We present an OWL 2 ontology, called SaintGall, representing the Saint Gall plan, one of the most ancient documents arrived intact to us. The Saint Gall plan describes the ideal model of a Benedictine monastic complex that inspired the design of many European monasteries. The structural, functional, and architectural specification of an ideal Benedectine monastery is modeled by the SaintGall ontology, which allows one to analyse and model the Monastery architectural type. This work started with the purpose of relating (...) class='Hi'>Catania’s San Nicolò l’Arena Benedectine Monastery with the abstract notion of Benedectine monastery, in the ambit of an ontological model based on the renovation works carried out by the architect Giancarlo De Carlo and developed by the same authors. The SaintGall ontology opens a research path aiming at comparing different monastic architectures that can be useful in any intervention of refurbishment or design for a monastery. (shrink)
1 There have been several editions of Fridugisus’ letter. I have consulted those in Jaques-Paul Migne, Patrologiae cursus completus … series latina, 221 vols., (Paris: J.-P. Migne, 1844–1864), vol. 105, cols. 751–756; Francesco Corvino, “Il ‘De nihilo et tenebris’ di Fredegiso di Tours,” Rivista critica di storia della filosofia (1956), pp. 273–286; and the most recent and authoritative edition, in Concettina Gennaro, Fridugiso di Tours e il “De substantia nihili et tenebrarum”: Edizione critica e studio introduttivo, (“Pubblicazioni dell’istituto universitario (...) di magistero di Catania,” serie filosofica — saggi e monografie, no. 46; Padua: Casa editrice Dott. Antonio Milani, 1963). Fridugisus’ letter survives in four manuscripts. Nevertheless the text is corrupt in places, and all editors have had to suggest emendations here and there. For my translation I have followed Gennaro’s edition, but not always her interpretation. There is another translation, by Hermigild Dressler, in John F. Wippel and Allan Wolter, eds., Medieval Philosophy from St. Augustine to Nicholas of Cusa, (New York: The Free Press, 1969), pp. 104–108. Note that references to the Psalms in this translation are given according to the numbering in the Revised Standard Edition. (shrink)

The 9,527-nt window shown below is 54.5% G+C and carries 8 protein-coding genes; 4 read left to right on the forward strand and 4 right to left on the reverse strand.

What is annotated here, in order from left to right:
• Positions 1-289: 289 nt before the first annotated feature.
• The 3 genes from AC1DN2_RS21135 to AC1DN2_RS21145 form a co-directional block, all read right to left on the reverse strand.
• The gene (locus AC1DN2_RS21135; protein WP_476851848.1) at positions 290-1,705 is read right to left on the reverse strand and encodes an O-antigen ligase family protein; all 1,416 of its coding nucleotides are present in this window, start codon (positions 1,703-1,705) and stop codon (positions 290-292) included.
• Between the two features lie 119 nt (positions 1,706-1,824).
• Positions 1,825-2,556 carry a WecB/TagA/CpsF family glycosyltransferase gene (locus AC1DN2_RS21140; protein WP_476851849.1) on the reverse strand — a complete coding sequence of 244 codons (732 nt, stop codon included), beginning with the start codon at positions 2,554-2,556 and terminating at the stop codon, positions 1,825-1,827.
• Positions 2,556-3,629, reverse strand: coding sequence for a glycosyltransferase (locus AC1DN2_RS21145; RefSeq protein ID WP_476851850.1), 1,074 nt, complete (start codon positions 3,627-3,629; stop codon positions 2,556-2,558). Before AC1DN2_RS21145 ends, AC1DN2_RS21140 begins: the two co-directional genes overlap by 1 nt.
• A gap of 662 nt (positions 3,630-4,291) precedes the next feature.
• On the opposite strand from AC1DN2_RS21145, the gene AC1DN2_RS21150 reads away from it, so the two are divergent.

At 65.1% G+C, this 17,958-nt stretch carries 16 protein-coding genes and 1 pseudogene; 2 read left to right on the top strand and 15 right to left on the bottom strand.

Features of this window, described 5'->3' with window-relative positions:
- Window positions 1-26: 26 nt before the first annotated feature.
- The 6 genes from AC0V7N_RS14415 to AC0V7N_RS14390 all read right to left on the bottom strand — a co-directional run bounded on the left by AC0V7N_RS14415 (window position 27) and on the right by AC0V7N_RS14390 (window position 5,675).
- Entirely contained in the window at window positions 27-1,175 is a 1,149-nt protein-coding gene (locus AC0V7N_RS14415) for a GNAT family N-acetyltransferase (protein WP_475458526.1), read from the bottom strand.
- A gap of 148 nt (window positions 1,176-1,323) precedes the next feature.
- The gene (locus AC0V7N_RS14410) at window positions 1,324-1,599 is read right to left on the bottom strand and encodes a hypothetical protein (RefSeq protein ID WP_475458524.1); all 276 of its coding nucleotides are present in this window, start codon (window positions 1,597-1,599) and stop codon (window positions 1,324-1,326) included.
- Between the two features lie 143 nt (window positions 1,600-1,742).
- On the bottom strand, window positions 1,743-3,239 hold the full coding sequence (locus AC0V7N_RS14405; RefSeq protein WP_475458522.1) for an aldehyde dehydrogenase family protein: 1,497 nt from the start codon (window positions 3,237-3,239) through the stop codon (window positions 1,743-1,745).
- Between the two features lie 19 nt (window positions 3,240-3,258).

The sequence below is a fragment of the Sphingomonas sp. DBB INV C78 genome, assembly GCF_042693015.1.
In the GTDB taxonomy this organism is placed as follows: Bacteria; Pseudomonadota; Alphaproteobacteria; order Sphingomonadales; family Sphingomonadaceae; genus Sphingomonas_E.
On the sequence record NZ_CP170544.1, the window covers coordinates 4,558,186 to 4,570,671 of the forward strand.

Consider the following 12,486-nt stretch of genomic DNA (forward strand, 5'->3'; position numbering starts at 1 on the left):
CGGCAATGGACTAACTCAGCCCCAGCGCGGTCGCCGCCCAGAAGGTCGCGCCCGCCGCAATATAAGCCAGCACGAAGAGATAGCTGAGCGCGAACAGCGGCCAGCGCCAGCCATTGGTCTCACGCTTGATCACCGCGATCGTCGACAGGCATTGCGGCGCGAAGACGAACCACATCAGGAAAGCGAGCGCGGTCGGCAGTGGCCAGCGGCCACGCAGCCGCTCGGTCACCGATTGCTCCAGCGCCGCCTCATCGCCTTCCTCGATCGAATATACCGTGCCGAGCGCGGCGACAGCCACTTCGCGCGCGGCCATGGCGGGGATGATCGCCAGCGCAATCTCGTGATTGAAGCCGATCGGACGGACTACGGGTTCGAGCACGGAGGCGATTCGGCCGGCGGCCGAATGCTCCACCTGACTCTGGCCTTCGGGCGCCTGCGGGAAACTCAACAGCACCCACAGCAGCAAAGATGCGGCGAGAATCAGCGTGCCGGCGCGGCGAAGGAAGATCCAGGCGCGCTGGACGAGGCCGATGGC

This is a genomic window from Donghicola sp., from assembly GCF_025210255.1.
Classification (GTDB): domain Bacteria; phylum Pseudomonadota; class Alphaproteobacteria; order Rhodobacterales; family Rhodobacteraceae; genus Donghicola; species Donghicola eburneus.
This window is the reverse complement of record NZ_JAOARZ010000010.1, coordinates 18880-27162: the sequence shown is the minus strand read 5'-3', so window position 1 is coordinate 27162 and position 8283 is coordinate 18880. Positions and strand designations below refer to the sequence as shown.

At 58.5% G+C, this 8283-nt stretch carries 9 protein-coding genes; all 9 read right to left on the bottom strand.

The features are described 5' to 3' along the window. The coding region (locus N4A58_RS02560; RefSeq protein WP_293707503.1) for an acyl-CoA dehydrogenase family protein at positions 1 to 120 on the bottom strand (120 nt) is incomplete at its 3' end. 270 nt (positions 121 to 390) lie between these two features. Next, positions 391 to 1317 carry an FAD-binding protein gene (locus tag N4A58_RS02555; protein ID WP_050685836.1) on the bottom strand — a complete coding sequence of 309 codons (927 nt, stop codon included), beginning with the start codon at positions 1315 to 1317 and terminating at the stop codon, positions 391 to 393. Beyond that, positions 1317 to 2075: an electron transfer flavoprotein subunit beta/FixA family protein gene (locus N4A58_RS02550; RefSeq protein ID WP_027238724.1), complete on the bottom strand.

Este artigo apresenta as críticas de Francesco Patrizi à concepção aristotélica de tempo na sua Física, isto é, a crítica de Patrizi ao princípio de que o tempo é infinito em termos de infinidade matemática. A principal tese de Patrizi é a de que a “infinidade possível" da matemática acarreta contradições quando aplicada a substâncias naturais e à ciência natural em geral.
The experimental approach in economics is a driving force behind some of the most exciting developments in the field. The 'experimental revolution' was based on a series of bold philosophical premises which have remained until now mostly unexplored. This book provides the first comprehensive analysis and critical discussion of the methodology of experimental economics, written by a philosopher of science with expertise in the field. It outlines the fundamental principles of experimental inference in order to investigate their power, scope and (...) limitations. The author demonstrates that experimental economists have a lot to gain by discussing openly the philosophical principles that guide their work, and that philosophers of science have a lot to learn from their ingenious techniques devised by experimenters in order to tackle difficult scientific problems. (shrink)
Strong Reciprocity theorists claim that cooperation in social dilemma games can be sustained by costly punishment mechanisms that eliminate incentives to free ride, even in one-shot and finitely repeated games. There is little doubt that costly punishment raises cooperation in laboratory conditions. Its efficacy in the field however is controversial. I distinguish two interpretations of experimental results, and show that the wide interpretation endorsed by Strong Reciprocity theorists is unsupported by ethnographic evidence on decentralised punishment and by historical evidence on (...) common pool institutions. The institutions that spontaneously evolve to solve dilemmas of cooperation typically exploit low-cost mechanisms, turning finite games into indefinitely repeated ones and eliminating the cost of sanctioning. (shrink)
Recent debates on the nature of preferences in economics have typically assumed that they are to be interpreted either as behavioural regularities or as mental states. In this paper I challenge this dichotomy and argue that neither interpretation is consistent with scientific practice in choice theory and behavioural economics. Preferences are belief-dependent dispositions with a multiply realizable causal basis, which explains why economists are reluctant to make a commitment about their interpretation.